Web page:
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Privatization, market liberalization and learning in transition economies

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  • Goodhue, Rachael E.
  • Rausser, Gordon C.
  • Simon, Leo K.

Abstract

Privatization and market liberalization are widely considered to be complementary reforms in transition economies. This paper challenges this view and the closely related "big bang" approach to economic reform. Our analysis suggests that when pursued simultaneously, privatization may actually impede the transition process following market liberalization and reduce social welfare. Our result is based on an explicit model of market learning, which is a vital component of the economic transition process. Compared to a fully-functioning market in a mature market economy, a market in transition is characterized by greater uncertainty regarding market conditions, including free market equilibrium levels of prices and quantities. Market participants must learn about these conditions through their participation in the market process. When the effects of learning are incorporated into the analysis, the optimal level of privatization decreases monotonically as the level of uncertainty increases.

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Bibliographic Info

Paper provided by Department of Agricultural & Resource Economics, UC Berkeley in its series Department of Agricultural & Resource Economics, UC Berkeley, Working Paper Series with number qt6vw536q0.

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Date of creation: 01 Apr 1996
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Handle: RePEc:cdl:agrebk:qt6vw536q0

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Keywords: market economy; privatization; trade liberalization; Social and Behavioral Sciences;

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References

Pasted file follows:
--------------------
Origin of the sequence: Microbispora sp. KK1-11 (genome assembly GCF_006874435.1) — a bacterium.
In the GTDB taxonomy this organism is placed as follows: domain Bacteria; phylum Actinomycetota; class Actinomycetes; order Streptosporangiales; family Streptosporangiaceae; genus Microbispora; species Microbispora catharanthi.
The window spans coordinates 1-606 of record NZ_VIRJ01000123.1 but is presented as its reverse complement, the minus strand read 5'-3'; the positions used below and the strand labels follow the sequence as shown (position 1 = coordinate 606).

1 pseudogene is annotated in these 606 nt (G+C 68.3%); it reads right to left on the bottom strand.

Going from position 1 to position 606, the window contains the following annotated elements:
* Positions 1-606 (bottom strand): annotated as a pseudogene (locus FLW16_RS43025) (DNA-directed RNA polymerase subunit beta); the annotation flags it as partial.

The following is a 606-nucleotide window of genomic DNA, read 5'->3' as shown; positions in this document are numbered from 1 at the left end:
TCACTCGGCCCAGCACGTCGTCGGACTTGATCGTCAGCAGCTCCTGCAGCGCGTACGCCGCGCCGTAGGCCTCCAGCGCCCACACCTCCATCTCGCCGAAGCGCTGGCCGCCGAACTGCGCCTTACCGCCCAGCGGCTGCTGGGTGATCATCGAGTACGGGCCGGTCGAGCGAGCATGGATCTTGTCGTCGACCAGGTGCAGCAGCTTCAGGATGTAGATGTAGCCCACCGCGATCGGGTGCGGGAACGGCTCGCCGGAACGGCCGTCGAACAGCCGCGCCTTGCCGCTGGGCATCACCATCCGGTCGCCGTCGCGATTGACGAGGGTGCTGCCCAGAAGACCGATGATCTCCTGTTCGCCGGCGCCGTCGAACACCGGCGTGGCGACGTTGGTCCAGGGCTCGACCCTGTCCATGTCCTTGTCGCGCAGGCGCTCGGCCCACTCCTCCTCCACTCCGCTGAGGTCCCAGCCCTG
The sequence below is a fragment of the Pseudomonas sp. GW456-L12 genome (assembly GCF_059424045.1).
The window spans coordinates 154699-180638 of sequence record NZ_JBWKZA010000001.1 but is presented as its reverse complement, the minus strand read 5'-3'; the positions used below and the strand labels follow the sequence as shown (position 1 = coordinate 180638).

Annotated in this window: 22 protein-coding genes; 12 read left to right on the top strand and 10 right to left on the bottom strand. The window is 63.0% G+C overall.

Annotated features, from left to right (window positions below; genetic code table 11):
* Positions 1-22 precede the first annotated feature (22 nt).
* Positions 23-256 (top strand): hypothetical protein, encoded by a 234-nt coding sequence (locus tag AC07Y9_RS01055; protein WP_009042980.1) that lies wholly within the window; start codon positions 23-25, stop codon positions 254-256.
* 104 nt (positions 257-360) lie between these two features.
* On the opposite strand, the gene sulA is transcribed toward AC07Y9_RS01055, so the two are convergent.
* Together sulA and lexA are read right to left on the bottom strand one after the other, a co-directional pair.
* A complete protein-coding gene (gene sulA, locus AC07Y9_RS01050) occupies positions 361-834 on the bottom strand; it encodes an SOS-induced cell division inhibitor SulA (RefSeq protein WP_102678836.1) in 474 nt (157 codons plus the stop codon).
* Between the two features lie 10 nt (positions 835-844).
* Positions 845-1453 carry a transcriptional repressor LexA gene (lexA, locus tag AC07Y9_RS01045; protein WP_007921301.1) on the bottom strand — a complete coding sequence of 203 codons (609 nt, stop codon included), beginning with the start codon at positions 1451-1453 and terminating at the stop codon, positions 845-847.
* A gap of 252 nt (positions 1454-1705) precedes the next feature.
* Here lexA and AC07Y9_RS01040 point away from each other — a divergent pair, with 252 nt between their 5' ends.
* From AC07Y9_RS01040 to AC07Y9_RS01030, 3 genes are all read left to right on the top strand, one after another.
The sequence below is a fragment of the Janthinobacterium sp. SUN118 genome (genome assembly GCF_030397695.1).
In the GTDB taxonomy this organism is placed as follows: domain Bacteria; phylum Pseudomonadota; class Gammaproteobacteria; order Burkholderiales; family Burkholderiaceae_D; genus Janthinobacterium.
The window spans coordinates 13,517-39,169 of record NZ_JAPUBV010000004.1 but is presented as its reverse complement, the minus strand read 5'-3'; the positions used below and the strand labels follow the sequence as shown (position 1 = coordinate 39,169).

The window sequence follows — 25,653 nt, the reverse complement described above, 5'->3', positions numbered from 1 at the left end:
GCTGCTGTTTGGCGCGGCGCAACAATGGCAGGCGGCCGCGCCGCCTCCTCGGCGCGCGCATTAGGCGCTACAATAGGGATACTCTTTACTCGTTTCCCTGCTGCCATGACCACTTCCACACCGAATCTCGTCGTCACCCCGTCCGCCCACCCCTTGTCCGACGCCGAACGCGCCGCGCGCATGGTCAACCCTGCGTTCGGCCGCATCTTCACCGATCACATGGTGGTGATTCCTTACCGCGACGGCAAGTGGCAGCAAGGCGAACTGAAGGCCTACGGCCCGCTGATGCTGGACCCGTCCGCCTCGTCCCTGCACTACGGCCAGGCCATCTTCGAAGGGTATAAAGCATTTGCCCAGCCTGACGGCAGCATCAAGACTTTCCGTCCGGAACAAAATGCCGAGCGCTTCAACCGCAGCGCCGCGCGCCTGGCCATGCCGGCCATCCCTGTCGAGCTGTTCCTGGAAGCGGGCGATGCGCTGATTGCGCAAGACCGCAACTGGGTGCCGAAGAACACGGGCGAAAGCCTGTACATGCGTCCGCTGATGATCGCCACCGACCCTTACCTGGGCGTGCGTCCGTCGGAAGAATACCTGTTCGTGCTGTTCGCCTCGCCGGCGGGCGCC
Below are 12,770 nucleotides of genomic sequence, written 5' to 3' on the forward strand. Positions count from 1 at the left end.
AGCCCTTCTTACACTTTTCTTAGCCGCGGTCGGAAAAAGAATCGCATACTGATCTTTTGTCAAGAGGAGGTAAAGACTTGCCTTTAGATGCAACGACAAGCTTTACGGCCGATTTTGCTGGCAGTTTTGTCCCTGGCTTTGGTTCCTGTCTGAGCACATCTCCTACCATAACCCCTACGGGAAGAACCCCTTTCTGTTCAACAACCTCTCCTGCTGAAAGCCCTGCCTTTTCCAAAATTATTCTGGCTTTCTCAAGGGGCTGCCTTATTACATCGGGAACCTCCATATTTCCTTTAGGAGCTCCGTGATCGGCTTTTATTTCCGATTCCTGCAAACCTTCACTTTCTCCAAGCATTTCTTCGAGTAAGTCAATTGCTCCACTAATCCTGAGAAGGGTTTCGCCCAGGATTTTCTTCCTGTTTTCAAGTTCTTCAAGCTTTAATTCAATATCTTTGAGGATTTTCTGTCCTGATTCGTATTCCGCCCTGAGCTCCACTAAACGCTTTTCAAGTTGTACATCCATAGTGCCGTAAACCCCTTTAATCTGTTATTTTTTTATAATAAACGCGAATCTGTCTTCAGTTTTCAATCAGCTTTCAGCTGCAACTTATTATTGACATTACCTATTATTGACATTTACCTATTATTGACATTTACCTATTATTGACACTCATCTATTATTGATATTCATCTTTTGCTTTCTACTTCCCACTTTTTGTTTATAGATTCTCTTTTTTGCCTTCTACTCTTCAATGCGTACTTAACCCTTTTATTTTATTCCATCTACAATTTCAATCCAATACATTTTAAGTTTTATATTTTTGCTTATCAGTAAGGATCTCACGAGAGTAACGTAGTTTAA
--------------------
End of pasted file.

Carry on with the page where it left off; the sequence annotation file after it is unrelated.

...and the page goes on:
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  1. Peter Murrell, 1991. "Can Neoclassical Economics Underpin the Reform of Centrally Planned Economies?," Journal of Economic Perspectives, American Economic Association, vol. 5(4), pages 59-76, Fall.
  2. Dewatripont, Mathias & Roland, Gerard, 1995. "The Design of Reform Packages under Uncertainty," American Economic Review, American Economic Association, vol. 85(5), pages 1207-23, December.
  3. Lucas, Robert Jr., 1972. "Expectations and the neutrality of money," Journal of Economic Theory, Elsevier, vol. 4(2), pages 103-124, April.
  4. Townsend, Robert M, 1978. "Market Anticipations, Rational Expectations, and Bayesian Analysis," International Economic Review, Department of Economics, University of Pennsylvania and Osaka University Institute of Social and Economic Research Association, vol. 19(2), pages 481-94, June.
  5. Hare, Paul G & Hughes, Gordon & Michael, Thomas & Revesz, Tamas, 1992. "The Competitiveness of Hungarian Industry," CEPR Discussion Papers 736, C.E.P.R. Discussion Papers.
  6. Bray, Margaret M & Savin, Nathan E, 1986. "Rational Expectations Equilibria, Learning, and Model Specification," Econometrica, Econometric Society, vol. 54(5), pages 1129-60, September.
  7. Dewatripont, M & Roland, G, 1992. "Economic Reform and Dynamic Political Constraints," Review of Economic Studies, Wiley Blackwell, vol. 59(4), pages 703-30, October.
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Cited by:
  1. Koptchenov, Alexei A. & Ames, Glenn C.W., 1999. "The Russian Economic Crisis: Impact On Agriculture And Higher Education In The Chelyabinsk Oblast, Ural Region," Faculty Series 16727, University of Georgia, Department of Agricultural and Applied Economics.
  2. Nauro F. Campos & Roman Horváth, 2006. "Reform Redux: Measurement, Determinants and Reversals," Working Papers IES 2006/16, Charles University Prague, Faculty of Social Sciences, Institute of Economic Studies, revised Apr 2006.
  3. Goel, Rajeev K. & Budak, Jelena, 2006. "Privatization in transition economies: Privatization scale and country size," Economic Systems, Elsevier, vol. 30(1), pages 98-110, March.
  4. Odhiambo, Mark O. & Oluoch-Kosura, Willis & Kibiego, Michael B., 2006. "Analysis of the Structure and Performance of the Beans Marketing System in Nairobi," 2006 Annual Meeting, August 12-18, 2006, Queensland, Australia 25440, International Association of Agricultural Economists.
  5. Mei Wen, 2005. "Foreign Direct Investment, Regional Geographical and Market Conditions, and Regional Development: A Panel Study on China," Departmental Working Papers 2005-12, The Australian National University, Arndt-Corden Department of Economics.

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